The lead to my story in today’s print editions provides a slice of the strange undertaking Brett Carroll has agreed to. About three weeks ago, coaches gave him the sense the Nationals were looking for a position player who might be able to serve as an emergency catcher. Carroll, smelling an opportunity to boost his stock to make the team, volunteered.
“I definitely said, ‘Whatever I can do,’ ” Carroll said.
Carroll had made the decision despite having played almost no catcher. He is an outfielder now. He played infield at Middle Tennessee State. The Marlins, who drafted Carroll in 2004, considered converting him into a catcher, as did a few other teams that showed interest in drafting him. Aside from catching a few bullpen sessions for his short-season Class A team, Carroll never did catch.
He was a good candidate, basically, because he wanted to try. (In 2010, when he was desperate for a roster spot, Michael Morse caught some bullpen sessions to demonstrate his willingness.) For the sake of a roster spot, he was willing to work hard at something that, in all likelihood, will never be put to use. Think of how many baseball games you have watched. Now think of how many times you have listened to the announcer say, “Here comes the emergency catcher.”
These Nationals could be a little different, because Jesus Flores is perhaps the best hitter on their bench, and in order to scrape together offense Manager Davey Johnson may be tempted to use Flores as a pinch-hitter – which would put the Nationals an injury away from sending a virtual amateur behind the dish.
So Johnson wants an emergency catcher, and Carroll has endeavored to turn himself into one. The progression began with him crouching and catching pitches from bullpen coach Jim Lett or bench coach Randy Knorr, a catcher for 19 professional seasons. “Just to get a feel,” Carroll said.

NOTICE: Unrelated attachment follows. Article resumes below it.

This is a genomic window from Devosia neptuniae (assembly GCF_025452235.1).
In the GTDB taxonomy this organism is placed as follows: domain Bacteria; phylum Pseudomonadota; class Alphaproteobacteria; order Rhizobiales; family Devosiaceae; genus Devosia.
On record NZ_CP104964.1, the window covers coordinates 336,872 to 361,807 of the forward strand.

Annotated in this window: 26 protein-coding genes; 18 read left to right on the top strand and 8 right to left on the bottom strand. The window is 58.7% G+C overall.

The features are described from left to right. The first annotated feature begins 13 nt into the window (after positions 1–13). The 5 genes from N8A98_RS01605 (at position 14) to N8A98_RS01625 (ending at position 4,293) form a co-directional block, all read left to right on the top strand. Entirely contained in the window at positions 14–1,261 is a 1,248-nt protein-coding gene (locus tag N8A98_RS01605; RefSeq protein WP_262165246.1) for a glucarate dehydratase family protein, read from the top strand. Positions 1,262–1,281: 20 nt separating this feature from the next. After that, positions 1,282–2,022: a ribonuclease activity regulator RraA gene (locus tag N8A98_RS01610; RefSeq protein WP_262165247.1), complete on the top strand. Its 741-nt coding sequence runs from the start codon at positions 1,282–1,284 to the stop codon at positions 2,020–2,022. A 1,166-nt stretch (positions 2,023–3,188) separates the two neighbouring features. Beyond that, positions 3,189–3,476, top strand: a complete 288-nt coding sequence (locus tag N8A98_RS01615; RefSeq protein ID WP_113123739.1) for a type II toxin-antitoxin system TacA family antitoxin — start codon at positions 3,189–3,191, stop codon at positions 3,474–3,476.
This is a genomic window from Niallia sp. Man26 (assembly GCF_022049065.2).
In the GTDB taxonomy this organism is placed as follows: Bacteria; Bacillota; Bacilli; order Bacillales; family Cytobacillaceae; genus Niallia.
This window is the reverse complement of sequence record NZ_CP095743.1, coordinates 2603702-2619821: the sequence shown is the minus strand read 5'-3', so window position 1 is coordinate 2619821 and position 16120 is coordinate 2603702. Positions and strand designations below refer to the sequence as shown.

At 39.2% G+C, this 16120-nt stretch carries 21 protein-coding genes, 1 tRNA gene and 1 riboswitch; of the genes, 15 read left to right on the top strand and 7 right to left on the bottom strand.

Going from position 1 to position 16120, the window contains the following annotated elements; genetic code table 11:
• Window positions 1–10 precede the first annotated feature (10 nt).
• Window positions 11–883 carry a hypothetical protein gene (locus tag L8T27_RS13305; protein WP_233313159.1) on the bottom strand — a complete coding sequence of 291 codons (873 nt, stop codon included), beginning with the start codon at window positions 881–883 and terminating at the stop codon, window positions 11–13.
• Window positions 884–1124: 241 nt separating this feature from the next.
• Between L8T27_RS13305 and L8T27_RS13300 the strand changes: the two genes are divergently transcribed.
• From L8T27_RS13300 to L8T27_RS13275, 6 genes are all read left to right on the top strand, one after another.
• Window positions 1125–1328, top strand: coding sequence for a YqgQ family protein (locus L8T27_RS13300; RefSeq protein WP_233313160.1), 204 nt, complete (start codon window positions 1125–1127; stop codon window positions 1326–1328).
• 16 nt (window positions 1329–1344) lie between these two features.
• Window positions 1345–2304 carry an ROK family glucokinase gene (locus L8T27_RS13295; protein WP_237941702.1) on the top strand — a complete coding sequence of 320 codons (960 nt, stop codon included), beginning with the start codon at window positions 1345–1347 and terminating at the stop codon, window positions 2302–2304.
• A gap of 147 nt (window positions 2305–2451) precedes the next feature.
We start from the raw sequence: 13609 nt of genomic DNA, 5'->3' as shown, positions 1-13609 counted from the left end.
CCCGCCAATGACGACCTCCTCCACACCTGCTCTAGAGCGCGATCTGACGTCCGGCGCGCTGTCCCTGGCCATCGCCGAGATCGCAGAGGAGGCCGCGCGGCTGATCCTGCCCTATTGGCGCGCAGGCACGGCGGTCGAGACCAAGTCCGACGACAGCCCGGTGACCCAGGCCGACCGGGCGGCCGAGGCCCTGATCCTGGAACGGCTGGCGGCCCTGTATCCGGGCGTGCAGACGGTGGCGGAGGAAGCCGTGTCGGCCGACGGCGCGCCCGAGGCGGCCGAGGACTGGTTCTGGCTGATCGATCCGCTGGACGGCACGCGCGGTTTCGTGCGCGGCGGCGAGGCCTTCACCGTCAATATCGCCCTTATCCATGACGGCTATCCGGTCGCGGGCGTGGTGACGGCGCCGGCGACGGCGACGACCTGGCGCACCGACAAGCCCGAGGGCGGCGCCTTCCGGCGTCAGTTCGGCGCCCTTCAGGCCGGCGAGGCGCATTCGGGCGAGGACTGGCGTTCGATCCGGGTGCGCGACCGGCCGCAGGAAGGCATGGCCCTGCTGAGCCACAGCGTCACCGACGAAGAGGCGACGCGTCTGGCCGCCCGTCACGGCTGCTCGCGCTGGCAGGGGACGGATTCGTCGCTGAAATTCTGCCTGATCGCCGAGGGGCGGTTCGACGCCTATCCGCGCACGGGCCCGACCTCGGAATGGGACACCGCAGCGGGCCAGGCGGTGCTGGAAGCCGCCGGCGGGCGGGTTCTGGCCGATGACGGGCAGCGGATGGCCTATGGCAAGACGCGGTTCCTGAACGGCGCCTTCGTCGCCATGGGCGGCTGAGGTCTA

The degree of difficulty increased when the coaches starting whipping fastballs in the dirt to hone his blocking skills. “He was throwing some missiles at me the other day,” Carroll said. The toughest challenge came Monday, when Lett and Knorr began unleashing the pitching machine on him in blocking drills.
“They turned the heaters up pretty good,” Carroll said. “I’ll tell you what, my first time, too, I definitely have an appreciation and a respect for the catchers. Being in that spot just for two minutes, I already feel it. I’m not at all saying I’m going to be Superman back there. I’m up for the challenge if I can help the team.”
Soon, Carroll will begin catching bullpen sessions, real pitches throwing real curves and change-ups. He can’t foresee actually catching in a game this spring, but he hopes the bullpen sessions will make him comfortable enough should the need for him to catch in a game arise.
“At this stage in the game, probably I’ll start with the guys who have really solid control who are okay with me catching back there,” Carroll said. “It’s going to take some time. Really, my concentration is going to be on pins and needles if it comes down to a game situation.”
Carroll took on the catching job in order to enhance his chances to make the team, but if he is not careful it could backfire. Monday, he felt sore after coaches pelted him with balls from the pitching machine. Later that afternoon, he came off the bench and played four innings in right field. Carroll wants to catch, but he doesn’t want to wear himself down to the point he makes a bad impression in games.
“I’ve had to kind of learn the quality of work, not the quantity,” Carroll said. “I mean, that’s what I wanted. I’ve been thankful to get this much playing time. I wasn’t expecting that. I also realize I have to get my rest when I can and be smart about it to stay fresh for the game.”
FROM THE POST
FROM YESTERDAY’S JOURNAL